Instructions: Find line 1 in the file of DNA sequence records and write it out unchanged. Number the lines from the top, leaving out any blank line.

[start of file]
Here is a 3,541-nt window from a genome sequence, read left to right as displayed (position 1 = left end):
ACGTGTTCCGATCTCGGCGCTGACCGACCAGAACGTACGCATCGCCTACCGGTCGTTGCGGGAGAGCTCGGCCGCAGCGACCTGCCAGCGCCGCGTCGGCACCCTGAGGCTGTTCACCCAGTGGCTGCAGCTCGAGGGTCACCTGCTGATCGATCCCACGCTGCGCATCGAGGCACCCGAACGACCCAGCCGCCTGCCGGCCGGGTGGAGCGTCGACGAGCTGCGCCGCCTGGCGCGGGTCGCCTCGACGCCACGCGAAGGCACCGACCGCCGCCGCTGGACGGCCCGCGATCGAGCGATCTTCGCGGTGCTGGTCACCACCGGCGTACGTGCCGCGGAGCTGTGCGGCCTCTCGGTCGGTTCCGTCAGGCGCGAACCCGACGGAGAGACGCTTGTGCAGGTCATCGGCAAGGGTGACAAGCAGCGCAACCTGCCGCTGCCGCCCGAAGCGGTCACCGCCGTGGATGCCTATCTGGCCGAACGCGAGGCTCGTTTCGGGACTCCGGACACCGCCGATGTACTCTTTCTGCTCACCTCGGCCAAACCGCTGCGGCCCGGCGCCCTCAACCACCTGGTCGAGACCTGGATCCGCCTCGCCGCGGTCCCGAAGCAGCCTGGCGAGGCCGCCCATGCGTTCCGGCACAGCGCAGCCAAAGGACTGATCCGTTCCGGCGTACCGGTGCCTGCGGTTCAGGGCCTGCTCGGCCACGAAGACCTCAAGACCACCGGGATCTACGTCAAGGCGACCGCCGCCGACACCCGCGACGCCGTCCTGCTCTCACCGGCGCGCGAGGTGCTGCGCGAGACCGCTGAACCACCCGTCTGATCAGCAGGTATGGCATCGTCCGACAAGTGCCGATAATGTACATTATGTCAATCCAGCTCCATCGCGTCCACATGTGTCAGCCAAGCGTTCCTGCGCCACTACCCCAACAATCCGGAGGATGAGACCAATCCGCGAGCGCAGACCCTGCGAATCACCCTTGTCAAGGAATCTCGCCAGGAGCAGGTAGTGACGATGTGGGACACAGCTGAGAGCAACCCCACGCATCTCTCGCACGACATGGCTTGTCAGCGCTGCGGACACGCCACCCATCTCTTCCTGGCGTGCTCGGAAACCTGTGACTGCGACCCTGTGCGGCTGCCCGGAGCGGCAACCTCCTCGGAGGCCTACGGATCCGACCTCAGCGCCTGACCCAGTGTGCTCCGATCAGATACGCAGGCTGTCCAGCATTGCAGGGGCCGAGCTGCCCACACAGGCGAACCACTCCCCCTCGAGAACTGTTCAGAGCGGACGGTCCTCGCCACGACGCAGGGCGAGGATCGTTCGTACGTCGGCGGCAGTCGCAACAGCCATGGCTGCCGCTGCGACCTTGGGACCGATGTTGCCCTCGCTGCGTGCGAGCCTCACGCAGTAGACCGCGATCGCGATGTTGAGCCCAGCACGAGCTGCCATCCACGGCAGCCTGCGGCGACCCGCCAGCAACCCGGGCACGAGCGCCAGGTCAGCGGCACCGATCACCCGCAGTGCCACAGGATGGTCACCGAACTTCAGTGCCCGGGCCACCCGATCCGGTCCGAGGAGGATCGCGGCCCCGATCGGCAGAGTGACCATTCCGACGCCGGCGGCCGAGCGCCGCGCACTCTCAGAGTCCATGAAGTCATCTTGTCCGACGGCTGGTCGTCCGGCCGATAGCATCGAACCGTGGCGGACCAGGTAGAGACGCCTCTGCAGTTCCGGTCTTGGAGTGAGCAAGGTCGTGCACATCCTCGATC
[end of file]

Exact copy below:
Here is a 3,541-nt window from a genome sequence, read left to right as displayed (position 1 = left end):